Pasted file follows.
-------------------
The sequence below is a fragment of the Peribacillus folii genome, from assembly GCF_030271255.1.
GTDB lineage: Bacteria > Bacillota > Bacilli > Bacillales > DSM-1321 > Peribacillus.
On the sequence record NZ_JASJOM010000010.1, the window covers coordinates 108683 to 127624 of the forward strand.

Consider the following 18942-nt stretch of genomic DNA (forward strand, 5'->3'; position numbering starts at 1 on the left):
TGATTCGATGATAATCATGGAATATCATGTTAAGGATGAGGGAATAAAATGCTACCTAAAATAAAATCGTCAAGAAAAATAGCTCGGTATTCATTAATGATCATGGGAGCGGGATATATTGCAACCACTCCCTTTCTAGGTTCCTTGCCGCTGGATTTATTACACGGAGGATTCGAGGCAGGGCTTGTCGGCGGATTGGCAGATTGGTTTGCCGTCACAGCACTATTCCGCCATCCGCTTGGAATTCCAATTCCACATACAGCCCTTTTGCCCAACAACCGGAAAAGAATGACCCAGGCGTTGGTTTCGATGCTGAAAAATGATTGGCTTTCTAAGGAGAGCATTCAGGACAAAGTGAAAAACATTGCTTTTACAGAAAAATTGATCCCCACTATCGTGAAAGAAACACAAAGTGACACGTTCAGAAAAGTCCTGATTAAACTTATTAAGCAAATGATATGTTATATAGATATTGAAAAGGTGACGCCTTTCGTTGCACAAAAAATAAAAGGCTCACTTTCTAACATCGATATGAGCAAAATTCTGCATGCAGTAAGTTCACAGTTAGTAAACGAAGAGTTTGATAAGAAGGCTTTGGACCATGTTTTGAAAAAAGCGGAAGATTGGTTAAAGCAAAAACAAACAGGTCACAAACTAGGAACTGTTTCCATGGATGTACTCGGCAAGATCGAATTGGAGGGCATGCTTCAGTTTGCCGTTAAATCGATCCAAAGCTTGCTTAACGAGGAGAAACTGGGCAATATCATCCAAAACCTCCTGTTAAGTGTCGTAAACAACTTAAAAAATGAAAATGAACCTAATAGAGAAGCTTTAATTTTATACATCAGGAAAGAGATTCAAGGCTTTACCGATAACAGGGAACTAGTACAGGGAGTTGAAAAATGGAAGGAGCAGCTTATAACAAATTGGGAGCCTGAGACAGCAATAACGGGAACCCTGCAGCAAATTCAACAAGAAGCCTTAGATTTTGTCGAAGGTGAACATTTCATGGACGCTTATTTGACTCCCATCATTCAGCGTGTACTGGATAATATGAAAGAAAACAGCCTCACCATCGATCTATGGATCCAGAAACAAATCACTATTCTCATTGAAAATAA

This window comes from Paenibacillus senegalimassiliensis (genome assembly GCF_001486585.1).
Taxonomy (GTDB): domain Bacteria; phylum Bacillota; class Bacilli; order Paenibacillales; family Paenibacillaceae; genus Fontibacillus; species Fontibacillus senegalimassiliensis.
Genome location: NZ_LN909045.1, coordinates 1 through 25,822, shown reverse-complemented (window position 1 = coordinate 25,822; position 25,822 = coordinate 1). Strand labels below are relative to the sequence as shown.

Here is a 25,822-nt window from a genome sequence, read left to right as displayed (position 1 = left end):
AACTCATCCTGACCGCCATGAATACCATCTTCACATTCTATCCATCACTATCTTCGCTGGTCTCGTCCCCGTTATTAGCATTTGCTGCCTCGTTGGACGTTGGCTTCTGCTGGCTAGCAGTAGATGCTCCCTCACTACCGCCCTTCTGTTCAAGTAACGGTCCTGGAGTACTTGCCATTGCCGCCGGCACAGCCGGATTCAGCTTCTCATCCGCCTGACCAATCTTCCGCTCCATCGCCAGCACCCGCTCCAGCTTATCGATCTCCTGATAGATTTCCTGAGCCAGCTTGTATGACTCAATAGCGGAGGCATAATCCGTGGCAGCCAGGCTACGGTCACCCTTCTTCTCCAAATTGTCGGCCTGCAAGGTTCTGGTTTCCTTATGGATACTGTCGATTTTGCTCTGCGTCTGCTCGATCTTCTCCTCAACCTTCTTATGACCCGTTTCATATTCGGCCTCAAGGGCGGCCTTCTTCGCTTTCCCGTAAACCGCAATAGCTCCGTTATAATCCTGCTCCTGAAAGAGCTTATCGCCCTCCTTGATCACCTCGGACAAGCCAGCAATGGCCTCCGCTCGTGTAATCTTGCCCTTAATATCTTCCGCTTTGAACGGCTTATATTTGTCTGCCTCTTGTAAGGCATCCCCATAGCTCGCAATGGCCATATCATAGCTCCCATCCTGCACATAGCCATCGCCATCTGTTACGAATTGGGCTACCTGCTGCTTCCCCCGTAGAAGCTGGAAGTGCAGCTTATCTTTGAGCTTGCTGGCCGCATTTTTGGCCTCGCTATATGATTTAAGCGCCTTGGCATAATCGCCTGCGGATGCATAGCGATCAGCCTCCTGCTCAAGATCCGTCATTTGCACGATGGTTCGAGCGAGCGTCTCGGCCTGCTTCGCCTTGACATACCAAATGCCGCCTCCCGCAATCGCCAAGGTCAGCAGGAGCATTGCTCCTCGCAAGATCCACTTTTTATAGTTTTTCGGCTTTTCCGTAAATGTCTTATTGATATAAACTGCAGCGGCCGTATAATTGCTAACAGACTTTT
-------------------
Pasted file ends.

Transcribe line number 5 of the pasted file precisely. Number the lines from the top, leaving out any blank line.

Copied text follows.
TGATTCGATGATAATCATGGAATATCATGTTAAGGATGAGGGAATAAAATGCTACCTAAAATAAAATCGTCAAGAAAAATAGCTCGGTATTCATTAATGATCATGGGAGCGGGATATATTGCAACCACTCCCTTTCTAGGTTCCTTGCCGCTGGATTTATTACACGGAGGATTCGAGGCAGGGCTTGTCGGCGGATTGGCAGATTGGTTTGCCGTCACAGCACTATTCCGCCATCCGCTTGGAATTCCAATTCCACATACAGCCCTTTTGCCCAACAACCGGAAAAGAATGACCCAGGCGTTGGTTTCGATGCTGAAAAATGATTGGCTTTCTAAGGAGAGCATTCAGGACAAAGTGAAAAACATTGCTTTTACAGAAAAATTGATCCCCACTATCGTGAAAGAAACACAAAGTGACACGTTCAGAAAAGTCCTGATTAAACTTATTAAGCAAATGATATGTTATATAGATATTGAAAAGGTGACGCCTTTCGTTGCACAAAAAATAAAAGGCTCACTTTCTAACATCGATATGAGCAAAATTCTGCATGCAGTAAGTTCACAGTTAGTAAACGAAGAGTTTGATAAGAAGGCTTTGGACCATGTTTTGAAAAAAGCGGAAGATTGGTTAAAGCAAAAACAAACAGGTCACAAACTAGGAACTGTTTCCATGGATGTACTCGGCAAGATCGAATTGGAGGGCATGCTTCAGTTTGCCGTTAAATCGATCCAAAGCTTGCTTAACGAGGAGAAACTGGGCAATATCATCCAAAACCTCCTGTTAAGTGTCGTAAACAACTTAAAAAATGAAAATGAACCTAATAGAGAAGCTTTAATTTTATACATCAGGAAAGAGATTCAAGGCTTTACCGATAACAGGGAACTAGTACAGGGAGTTGAAAAATGGAAGGAGCAGCTTATAACAAATTGGGAGCCTGAGACAGCAATAACGGGAACCCTGCAGCAAATTCAACAAGAAGCCTTAGATTTTGTCGAAGGTGAACATTTCATGGACGCTTATTTGACTCCCATCATTCAGCGTGTACTGGATAATATGAAAGAAAACAGCCTCACCATCGATCTATGGATCCAGAAACAAATCACTATTCTCATTGAAAATAA